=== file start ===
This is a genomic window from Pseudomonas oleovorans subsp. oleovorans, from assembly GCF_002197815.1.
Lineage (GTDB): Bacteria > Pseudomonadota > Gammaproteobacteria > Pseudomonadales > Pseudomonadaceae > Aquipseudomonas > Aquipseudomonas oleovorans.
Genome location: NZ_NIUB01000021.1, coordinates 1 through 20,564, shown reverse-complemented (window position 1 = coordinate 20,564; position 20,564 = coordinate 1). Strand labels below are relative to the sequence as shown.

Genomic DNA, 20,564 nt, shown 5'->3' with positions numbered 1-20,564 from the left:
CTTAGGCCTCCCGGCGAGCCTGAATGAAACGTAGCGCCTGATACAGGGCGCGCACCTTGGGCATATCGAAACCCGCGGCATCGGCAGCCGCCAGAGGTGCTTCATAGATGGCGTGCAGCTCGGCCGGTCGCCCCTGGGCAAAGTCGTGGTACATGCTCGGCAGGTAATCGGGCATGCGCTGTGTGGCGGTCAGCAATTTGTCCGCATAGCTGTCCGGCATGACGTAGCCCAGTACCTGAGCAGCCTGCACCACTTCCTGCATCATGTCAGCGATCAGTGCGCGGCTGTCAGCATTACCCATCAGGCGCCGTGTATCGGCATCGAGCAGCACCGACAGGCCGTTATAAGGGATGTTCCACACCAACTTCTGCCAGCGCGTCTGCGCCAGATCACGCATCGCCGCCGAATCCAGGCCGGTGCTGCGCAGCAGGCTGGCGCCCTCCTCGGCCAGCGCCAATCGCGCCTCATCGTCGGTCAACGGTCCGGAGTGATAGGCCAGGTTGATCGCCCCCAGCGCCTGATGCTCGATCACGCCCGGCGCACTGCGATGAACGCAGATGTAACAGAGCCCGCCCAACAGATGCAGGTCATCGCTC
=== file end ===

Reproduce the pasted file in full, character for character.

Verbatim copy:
This is a genomic window from Pseudomonas oleovorans subsp. oleovorans, from assembly GCF_002197815.1.
Lineage (GTDB): Bacteria > Pseudomonadota > Gammaproteobacteria > Pseudomonadales > Pseudomonadaceae > Aquipseudomonas > Aquipseudomonas oleovorans.
Genome location: NZ_NIUB01000021.1, coordinates 1 through 20,564, shown reverse-complemented (window position 1 = coordinate 20,564; position 20,564 = coordinate 1). Strand labels below are relative to the sequence as shown.

Genomic DNA, 20,564 nt, shown 5'->3' with positions numbered 1-20,564 from the left:
CTTAGGCCTCCCGGCGAGCCTGAATGAAACGTAGCGCCTGATACAGGGCGCGCACCTTGGGCATATCGAAACCCGCGGCATCGGCAGCCGCCAGAGGTGCTTCATAGATGGCGTGCAGCTCGGCCGGTCGCCCCTGGGCAAAGTCGTGGTACATGCTCGGCAGGTAATCGGGCATGCGCTGTGTGGCGGTCAGCAATTTGTCCGCATAGCTGTCCGGCATGACGTAGCCCAGTACCTGAGCAGCCTGCACCACTTCCTGCATCATGTCAGCGATCAGTGCGCGGCTGTCAGCATTACCCATCAGGCGCCGTGTATCGGCATCGAGCAGCACCGACAGGCCGTTATAAGGGATGTTCCACACCAACTTCTGCCAGCGCGTCTGCGCCAGATCACGCATCGCCGCCGAATCCAGGCCGGTGCTGCGCAGCAGGCTGGCGCCCTCCTCGGCCAGCGCCAATCGCGCCTCATCGTCGGTCAACGGTCCGGAGTGATAGGCCAGGTTGATCGCCCCCAGCGCCTGATGCTCGATCACGCCCGGCGCACTGCGATGAACGCAGATGTAACAGAGCCCGCCCAACAGATGCAGGTCATCGCTC